Manchester's Portico Library

On Saturday we visited the Portico Library in Manchester. This is somewhere we have been meaning to explore for ages. I'm so glad we made the time to visit.

The Library building is wonderful and the staff are so very welcoming. We enjoyed a pot of coffee and a cheese scone, as we sat surrounded by shelves and shelves of books.

The Portico Library was established by 400 founding subscribers in 1806, during Manchester’s emergence as ‘the first modern city’. Early readers and associates included world-famous authors, future Prime Ministers, leading scientists, and educators. Built with wealth derived from the Industrial Revolution, British empire-building, and colonial expansion, the Library amassed a collection that reflects the innovations, but also the exclusions and inequities of its time.

The Library’s early members—all men until the Married Women’s Property Act of 1870—included people of all political positions, from Radical and Liberal abolitionists and anti-poverty campaigners to exploitative factory owners and textile traders. Many members were non-conformists and several wrote influential books, such as our first Secretary Peter Mark Roget, who wrote the first English thesaurus, and founder of atomic theory, John Dalton. Celebrated Manchester author Elizabeth Gaskell used the Library while her husband William acted as its longest-serving Chair.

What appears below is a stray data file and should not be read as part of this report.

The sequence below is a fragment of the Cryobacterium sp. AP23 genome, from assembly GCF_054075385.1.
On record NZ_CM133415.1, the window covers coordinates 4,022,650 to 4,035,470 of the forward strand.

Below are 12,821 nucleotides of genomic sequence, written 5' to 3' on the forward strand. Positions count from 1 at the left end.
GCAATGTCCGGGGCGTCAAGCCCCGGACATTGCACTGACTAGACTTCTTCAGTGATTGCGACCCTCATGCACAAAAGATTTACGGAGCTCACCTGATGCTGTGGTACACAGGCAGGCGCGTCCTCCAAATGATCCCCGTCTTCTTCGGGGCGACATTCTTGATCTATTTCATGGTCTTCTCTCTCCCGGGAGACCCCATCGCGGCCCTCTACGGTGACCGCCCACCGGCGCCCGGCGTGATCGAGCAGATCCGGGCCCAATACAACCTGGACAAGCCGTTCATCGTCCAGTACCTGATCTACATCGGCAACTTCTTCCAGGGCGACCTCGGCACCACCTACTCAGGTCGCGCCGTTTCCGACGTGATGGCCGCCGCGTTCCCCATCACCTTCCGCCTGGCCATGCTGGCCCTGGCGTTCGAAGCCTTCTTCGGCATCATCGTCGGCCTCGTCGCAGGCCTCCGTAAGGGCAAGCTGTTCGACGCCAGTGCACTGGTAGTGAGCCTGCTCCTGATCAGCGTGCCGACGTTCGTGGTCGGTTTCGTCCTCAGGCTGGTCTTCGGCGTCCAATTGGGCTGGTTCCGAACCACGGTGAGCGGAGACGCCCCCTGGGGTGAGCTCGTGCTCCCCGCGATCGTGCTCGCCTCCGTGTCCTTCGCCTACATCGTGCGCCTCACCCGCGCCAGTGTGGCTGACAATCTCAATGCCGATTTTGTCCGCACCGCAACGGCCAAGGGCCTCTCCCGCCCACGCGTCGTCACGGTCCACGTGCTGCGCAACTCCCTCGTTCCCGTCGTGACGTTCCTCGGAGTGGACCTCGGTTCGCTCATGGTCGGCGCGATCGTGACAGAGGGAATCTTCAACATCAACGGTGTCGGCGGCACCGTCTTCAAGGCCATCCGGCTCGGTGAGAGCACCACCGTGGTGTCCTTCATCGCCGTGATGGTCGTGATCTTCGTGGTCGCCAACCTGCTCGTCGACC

Today, the Library has an exhibition exploring the large collection of "Polite Literature" in the Library's ownership. The words "Polite Literature" are written in gold over the central bookshelves in the Portico. The words refer to a concept which is strange to us, today; from an era when "politeness" was central to culture and society. This concept spawned so many books and many of them are to be found in the Library including Mrs Beeton's Book of Household Management (1861) and Sarah Lewis's Woman's Mission (1839). Sarah Lewis characterises the role of women in educating their children to be "polite, kind and caring". Mrs Beeton's book asserts that "good temper should be cultivated by every mistress". These are fascinating ideas for us in the 21st Century and the Portico is unwrapping what politeness means in today's society. Chris and I had a fascinating, and very polite, conversation about the Portico and the exhibition over our delicious Chinese meal!

'Beer Street' and 'Gin Lane' by Hogarth